A blog maintained by Tevita Kete, PGR Officer

Secretariat of the Pacific Community (SPC), Suva, Fiji Islands



This weblog documents the activities of Pacific Agricultural Genetic Resources Network (PAPGREN), along with other information on plant genetic resources (PGR) in the Pacific.

The myriad varieties found within cultivated plants are fundamental to the present and future productivity of agriculture. PAPGREN, which is coordinated by the Land Resources Division of the Secretariat of the Pacific Community (SPC), helps Pacific countries and territories to conserve their crop genetic diversity sustainably, with technical assistance from the Bioversity International (BI) and support from NZAID and ACIAR.

SPC also hosts the Centre of Pacific Crops and Trees (CEPaCT). The CEPaCT maintains regional in vitro collections of crops important to the Pacific and carries out research on tissue culture technology. The CEPaCT Adviser is Dr Mary Taylor (MaryT@spc.int), the CEPaCT Curator is Ms Valerie Tuia (ValerieT@spc.int).




PAPGREN coordination and support

  • CTA
  • SPC
  • CEPaCT

     genebank locations
    Click on the thumbnail to see a map of the locations of Pacific genebanks. Click here to download a regional directory of genebanks in the Pacific, including information on their location, contact details and holdings.

    PAPGREN partners

    Mr William Wigmore
    Director of Research
    Ministry of Agriculture
    Department of Resources & Development
    P.O. Box 96
    Cook Islands
    Tel: (682) 28711-29720
    Fax: (682) 21881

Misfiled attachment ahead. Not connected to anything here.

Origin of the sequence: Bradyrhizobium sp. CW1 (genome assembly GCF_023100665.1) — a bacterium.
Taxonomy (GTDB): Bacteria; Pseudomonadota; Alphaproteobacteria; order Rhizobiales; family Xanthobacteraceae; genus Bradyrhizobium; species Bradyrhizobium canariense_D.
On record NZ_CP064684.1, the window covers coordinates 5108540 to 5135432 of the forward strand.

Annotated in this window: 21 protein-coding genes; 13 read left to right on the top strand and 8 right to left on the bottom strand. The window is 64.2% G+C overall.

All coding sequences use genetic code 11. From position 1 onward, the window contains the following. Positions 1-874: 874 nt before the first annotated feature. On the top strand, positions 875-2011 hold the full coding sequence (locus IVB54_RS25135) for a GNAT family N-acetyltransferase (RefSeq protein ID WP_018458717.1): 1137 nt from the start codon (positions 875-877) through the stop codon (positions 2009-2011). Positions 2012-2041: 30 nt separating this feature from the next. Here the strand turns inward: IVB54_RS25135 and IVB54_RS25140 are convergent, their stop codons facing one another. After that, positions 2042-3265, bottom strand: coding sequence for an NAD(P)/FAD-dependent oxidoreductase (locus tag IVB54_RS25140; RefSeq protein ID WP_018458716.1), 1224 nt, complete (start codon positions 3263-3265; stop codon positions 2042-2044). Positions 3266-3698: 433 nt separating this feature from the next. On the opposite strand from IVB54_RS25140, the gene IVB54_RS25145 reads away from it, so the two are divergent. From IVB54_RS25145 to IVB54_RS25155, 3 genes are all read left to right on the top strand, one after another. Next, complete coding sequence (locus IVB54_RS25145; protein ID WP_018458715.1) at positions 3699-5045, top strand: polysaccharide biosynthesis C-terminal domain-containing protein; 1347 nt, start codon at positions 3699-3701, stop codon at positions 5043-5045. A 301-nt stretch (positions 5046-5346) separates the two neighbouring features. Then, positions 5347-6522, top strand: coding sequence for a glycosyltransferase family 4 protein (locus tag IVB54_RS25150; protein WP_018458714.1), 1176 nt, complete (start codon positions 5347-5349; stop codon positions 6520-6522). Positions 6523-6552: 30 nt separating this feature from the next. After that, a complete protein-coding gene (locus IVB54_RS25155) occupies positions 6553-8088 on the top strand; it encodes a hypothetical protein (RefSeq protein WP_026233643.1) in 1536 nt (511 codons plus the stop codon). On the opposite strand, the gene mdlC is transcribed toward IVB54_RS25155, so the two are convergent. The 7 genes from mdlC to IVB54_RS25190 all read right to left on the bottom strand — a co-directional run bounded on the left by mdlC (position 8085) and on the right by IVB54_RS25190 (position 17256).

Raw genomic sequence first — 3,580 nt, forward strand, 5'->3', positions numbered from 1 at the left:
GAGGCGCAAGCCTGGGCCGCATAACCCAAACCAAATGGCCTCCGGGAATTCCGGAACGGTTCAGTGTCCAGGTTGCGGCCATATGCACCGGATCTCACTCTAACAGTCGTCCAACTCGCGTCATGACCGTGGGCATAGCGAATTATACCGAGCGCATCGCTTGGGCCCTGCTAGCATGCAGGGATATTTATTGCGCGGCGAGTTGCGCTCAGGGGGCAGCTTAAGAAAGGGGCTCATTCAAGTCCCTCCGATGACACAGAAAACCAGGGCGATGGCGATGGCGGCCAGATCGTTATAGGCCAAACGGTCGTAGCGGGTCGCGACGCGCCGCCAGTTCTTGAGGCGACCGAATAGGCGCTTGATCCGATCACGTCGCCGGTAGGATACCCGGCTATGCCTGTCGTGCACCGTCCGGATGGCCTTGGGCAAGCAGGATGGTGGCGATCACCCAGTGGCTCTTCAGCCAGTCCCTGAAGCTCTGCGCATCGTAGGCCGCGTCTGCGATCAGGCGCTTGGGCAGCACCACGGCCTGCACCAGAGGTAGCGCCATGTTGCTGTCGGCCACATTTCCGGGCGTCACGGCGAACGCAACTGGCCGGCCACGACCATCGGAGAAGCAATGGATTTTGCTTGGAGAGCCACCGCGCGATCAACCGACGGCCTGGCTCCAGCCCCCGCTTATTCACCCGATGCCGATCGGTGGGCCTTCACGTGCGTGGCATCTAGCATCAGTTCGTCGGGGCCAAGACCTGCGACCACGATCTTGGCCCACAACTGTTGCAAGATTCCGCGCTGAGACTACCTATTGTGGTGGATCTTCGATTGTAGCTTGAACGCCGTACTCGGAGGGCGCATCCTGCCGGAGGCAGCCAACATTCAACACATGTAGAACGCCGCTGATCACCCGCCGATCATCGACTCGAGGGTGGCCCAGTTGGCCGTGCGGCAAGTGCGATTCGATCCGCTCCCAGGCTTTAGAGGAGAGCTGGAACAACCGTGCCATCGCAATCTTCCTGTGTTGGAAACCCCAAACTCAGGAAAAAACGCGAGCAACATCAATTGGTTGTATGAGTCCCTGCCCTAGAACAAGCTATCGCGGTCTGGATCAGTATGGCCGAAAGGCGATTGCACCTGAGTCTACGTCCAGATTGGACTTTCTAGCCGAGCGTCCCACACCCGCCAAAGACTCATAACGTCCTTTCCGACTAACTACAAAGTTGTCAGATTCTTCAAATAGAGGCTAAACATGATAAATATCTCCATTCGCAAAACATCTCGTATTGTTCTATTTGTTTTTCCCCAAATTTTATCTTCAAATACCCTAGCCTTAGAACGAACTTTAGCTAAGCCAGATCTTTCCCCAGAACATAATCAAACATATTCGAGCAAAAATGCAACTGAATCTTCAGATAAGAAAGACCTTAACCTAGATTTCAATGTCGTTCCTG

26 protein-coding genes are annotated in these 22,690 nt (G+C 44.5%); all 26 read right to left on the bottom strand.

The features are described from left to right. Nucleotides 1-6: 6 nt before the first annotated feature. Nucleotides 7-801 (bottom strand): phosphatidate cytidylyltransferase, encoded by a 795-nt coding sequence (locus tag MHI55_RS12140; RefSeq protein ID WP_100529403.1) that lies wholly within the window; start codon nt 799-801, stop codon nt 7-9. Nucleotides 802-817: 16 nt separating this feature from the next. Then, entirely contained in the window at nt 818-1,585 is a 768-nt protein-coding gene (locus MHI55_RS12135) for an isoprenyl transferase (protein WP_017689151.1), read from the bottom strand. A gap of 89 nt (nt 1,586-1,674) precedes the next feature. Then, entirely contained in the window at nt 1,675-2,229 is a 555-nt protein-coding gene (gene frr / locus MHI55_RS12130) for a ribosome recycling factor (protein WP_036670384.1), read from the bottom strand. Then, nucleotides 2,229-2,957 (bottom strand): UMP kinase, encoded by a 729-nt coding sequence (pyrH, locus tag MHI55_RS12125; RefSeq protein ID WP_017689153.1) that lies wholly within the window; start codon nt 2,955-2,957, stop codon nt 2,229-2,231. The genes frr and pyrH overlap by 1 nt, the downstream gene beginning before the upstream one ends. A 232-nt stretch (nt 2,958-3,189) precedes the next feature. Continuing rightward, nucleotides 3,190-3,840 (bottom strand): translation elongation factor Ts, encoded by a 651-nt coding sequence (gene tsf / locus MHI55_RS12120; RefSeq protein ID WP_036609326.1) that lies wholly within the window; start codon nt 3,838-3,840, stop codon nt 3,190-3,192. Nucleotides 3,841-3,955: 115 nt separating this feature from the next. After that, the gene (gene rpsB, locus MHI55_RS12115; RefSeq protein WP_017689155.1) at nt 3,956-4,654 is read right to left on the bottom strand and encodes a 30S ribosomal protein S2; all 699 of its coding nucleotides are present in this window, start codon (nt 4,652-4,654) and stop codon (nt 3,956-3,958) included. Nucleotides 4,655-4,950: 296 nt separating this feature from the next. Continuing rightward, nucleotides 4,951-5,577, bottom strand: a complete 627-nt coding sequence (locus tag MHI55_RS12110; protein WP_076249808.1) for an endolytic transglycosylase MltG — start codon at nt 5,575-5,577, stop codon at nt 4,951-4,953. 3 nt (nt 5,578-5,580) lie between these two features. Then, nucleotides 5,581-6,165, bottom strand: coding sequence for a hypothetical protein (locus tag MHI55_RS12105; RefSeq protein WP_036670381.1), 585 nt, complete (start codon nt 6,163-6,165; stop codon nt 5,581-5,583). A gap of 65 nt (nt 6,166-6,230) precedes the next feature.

Email: cimoa@oyster.net.ck

    Mr Adelino S. Lorens
    Agriculture Pohnpei
    Office of Economic Affairs
    P.O. Box 1028
    Pohnpei 96941
    Federated States of Micronesia
    Tel: (691) 3202400
    Fax: (691) 3202127
    Email: pniagriculture@mail.fm

    Dr Lois Englberger
    Island Food Community of Pohnpei
    Research Advisor
    P.O. Box 2299
    Pohnpei 96941
    Federated States of Micronesia
    Email: nutrition@mail.fm

    Mr Apisai Ucuboi
    Director of Research
    Ministry of Agriculture, Fisheries & Forest
    Koronivia Research Station
    P.O. Box 77
    Fiji Islands
    Tel: (679) 3477044
    Fax: (679) 3477546-400262
    Email: apisainu@yahoo.com

    Dr Maurice Wong
    Service du Developpement Rural
    B.P. 100
    Tahiti 98713
    French Polynesia
    Tel: (689) 42 81 44
    Fax: (689) 42 08 31
    Email: maurice.wong@rural.gov.pf

    Mr Tianeti Beenna Ioane
    Head, Research Section
    Division of Agriculture
    Ministry of Environment, Lands and Agricultural Development
    P.O. Box 267
    Tel: (686) 28096-28108-28080
    Fax: (686) 28121
    Email : agriculture@tskl.net.ki; Beenna_ti@yahoo.com

    Mr Frederick Muller
    Ministry of Resources & Development
    P.O. Box 1727
    Majuro 96960
    Marshall Islands
    Tel: (692) 6253206
    Fax: (692) 6257471
    Email: rndsec@ntamar.net

    Mr Herman Francisco
    Bureau of Agriculture
    Ministry of Resources & Development
    P.O. Box 460
    Koror 96940
    Tel: (680) 4881517
    Fax: (680) 4881725
    Email: bnrd@pnccwg.palaunet.com

    Ms Rosa Kambuou
    Principal Scientist PGR
    NARI Dry Lowlands Programme
    Laloki Agricultural Research Station
    P.O. Box 1828
    National Capital District
    Papua New Guinea
    Tel: (675) 3235511
    Fax: (675) 3234733
    Email: kambuou@global.net.pg